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Valeant unveiled its offer for California biotech firm Allergan, best known for its Botox product line, in late April. (Ryan Remiorz/THE CANADIAN PRESS)
Valeant unveiled its offer for California biotech firm Allergan, best known for its Botox product line, in late April. (Ryan Remiorz/THE CANADIAN PRESS)

Valeant says sweetened Allergan bid won’t be all cash Add to ...

Valeant Pharmaceuticals International Inc. will defend its business model and reveal a sweetened offer for Allergan Inc. next week, although it has made it clear the new bid won’t be all in cash.

Valeant has scheduled a meeting in New York for May 28, where it said it will “respond to assertions Allergan has made that the Valeant model is not sustainable,” along with other allegations from the target company that Valeant has slashed research and development at its earlier acquisitions, that it is not committed to innovation, and that the $2.7-billion in projected cost cuts at Allergan will damage the company’s growth.

The same day, Valeant will announce an improvement to its current bid, which consists of $48.30 in cash, plus .83 of a Valeant share, for each Allergan share.

While there has been some concern that Allergan shareholders will want more cash and less exposure to Valeant stock, Valeant said in a statement Tuesday that “we want to make clear that the improved offer will not be an all-cash deal.”

Valeant unveiled its offer for the California biotech firm, best known for its Botox product line, in late April. It is making the bid with the assistance of hedge fund manager Bill Ackman, whose Pershing Square Capital Management LP has accumulated almost 10 per cent of Allergan shares.

The battle between the two companies has become increasingly heated. Last week Allergan‘s board formally rejected the offer, saying it undervalues the company. Allergan also raised questions about Valeant’s growth prospects and business model, which chief executive officer David Pyott said involves “cutting and slashing.”

Then in a letter to Allergan’s lead director on Monday, Mr. Ackman accused Mr. Pyott of having a “disabling conflict of interest” because he will “lose his leadership role at the company and likely his job” if Valeant succeeds in its bid. Mr. Pyott shouldn’t be representing Allergan in the consideration of the deal, Mr. Ackman said.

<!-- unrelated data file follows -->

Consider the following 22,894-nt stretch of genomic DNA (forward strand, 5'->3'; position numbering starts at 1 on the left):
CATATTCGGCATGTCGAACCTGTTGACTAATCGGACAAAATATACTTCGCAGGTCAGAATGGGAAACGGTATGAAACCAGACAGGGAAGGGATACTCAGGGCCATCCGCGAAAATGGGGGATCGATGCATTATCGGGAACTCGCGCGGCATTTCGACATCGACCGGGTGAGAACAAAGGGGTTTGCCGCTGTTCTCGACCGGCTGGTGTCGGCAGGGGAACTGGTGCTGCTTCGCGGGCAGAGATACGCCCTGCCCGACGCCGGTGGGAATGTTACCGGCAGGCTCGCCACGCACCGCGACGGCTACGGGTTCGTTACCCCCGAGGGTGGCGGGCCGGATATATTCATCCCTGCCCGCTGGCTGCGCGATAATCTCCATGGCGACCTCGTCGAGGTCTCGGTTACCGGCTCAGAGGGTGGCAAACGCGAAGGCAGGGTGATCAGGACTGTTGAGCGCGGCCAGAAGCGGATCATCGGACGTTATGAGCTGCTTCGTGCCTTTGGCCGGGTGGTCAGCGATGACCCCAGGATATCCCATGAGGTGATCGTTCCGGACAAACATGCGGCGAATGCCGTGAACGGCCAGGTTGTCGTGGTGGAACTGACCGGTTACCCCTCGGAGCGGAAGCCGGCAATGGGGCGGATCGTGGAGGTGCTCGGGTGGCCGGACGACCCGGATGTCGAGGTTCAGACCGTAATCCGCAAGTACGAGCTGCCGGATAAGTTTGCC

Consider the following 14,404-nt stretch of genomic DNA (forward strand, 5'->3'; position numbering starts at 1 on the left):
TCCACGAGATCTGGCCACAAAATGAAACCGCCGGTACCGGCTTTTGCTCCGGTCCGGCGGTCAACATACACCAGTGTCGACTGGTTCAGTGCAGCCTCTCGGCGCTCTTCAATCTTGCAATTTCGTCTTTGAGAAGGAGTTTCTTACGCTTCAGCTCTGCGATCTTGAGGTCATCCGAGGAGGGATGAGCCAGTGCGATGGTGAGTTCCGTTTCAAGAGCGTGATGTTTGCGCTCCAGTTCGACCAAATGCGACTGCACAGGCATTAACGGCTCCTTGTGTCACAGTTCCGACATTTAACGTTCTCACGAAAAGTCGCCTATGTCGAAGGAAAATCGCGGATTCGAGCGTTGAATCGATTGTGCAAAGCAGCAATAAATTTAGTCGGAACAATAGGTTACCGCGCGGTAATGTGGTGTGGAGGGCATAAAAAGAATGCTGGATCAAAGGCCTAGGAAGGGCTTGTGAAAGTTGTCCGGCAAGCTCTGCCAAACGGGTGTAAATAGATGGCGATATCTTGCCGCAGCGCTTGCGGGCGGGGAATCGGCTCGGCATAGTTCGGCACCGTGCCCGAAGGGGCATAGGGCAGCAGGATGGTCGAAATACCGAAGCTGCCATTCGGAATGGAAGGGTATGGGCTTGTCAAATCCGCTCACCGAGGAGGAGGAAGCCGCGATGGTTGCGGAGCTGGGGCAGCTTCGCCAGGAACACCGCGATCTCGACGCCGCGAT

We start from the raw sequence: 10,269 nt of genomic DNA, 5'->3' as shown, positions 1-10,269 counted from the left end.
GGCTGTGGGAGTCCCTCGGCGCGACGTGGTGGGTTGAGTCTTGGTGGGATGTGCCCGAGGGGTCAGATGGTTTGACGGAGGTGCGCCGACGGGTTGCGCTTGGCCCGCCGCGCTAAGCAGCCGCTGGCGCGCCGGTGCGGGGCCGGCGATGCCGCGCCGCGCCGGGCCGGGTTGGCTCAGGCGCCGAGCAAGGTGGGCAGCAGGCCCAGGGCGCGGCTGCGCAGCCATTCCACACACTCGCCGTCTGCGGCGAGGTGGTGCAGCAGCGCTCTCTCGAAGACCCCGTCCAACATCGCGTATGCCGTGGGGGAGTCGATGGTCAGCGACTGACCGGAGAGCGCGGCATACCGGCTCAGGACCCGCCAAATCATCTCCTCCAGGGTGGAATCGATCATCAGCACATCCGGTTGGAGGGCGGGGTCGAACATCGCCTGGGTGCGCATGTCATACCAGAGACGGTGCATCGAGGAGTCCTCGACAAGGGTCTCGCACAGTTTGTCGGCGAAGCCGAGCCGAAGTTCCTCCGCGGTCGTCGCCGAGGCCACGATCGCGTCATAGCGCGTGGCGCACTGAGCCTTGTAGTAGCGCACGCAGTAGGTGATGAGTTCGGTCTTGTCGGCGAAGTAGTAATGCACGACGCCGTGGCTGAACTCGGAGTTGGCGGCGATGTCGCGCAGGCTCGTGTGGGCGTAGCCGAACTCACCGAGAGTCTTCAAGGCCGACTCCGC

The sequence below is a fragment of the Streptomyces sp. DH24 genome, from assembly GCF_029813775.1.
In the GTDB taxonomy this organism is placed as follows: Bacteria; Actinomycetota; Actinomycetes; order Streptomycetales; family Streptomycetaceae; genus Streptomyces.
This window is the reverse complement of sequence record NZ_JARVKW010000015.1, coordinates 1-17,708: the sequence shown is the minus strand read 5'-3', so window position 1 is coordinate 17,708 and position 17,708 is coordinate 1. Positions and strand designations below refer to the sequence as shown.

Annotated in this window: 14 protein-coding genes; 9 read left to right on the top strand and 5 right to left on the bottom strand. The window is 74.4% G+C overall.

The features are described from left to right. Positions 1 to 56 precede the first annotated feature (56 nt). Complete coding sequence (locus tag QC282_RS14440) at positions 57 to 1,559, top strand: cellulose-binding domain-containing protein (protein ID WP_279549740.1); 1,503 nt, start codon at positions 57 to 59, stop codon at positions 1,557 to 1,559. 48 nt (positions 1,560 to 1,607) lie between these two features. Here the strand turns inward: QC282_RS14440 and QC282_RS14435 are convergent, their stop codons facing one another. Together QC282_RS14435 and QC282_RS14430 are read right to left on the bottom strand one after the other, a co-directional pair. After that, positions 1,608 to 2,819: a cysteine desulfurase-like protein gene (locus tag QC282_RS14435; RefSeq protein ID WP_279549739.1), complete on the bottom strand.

Allergan rejected that view, and on Tuesday, said it has received 500 letters from physicians, patient advocacy groups and medical associations saying they want the company to remain independent.

Valeant is clearly feeling the pressure to defend its business model publicly. The session next week will “provide transparency into Valeant’s historic, current, and future operating performance and to refute Allergan’s allegations through a thoughtful and fact-based presentation,” the company said.

Valeant CEO Michael Pearson told his company’s annual meeting Tuesday that the merger will eliminate inefficiencies at Allergan, while accelerating its growth. The company has managed to maintain or accelerate revenue growth at almost all the companies it has acquired, he insisted.

He said that at next week’s presentation Valeant will bring in executives from around the world to explain how the company works.

“We think their shareholders are convinced this is a good transaction and we have met with many, if not most of their shareholders privately and they have all told us they want this deal to be done,” Mr. Pearson said after the meeting. “In terms of the currency, most of their shareholders would prefer to get more equity and less cash. They believe that the combination will not only create short term value in terms of the premium, but that longer term, it will continue to perform.”

With files from Reuters

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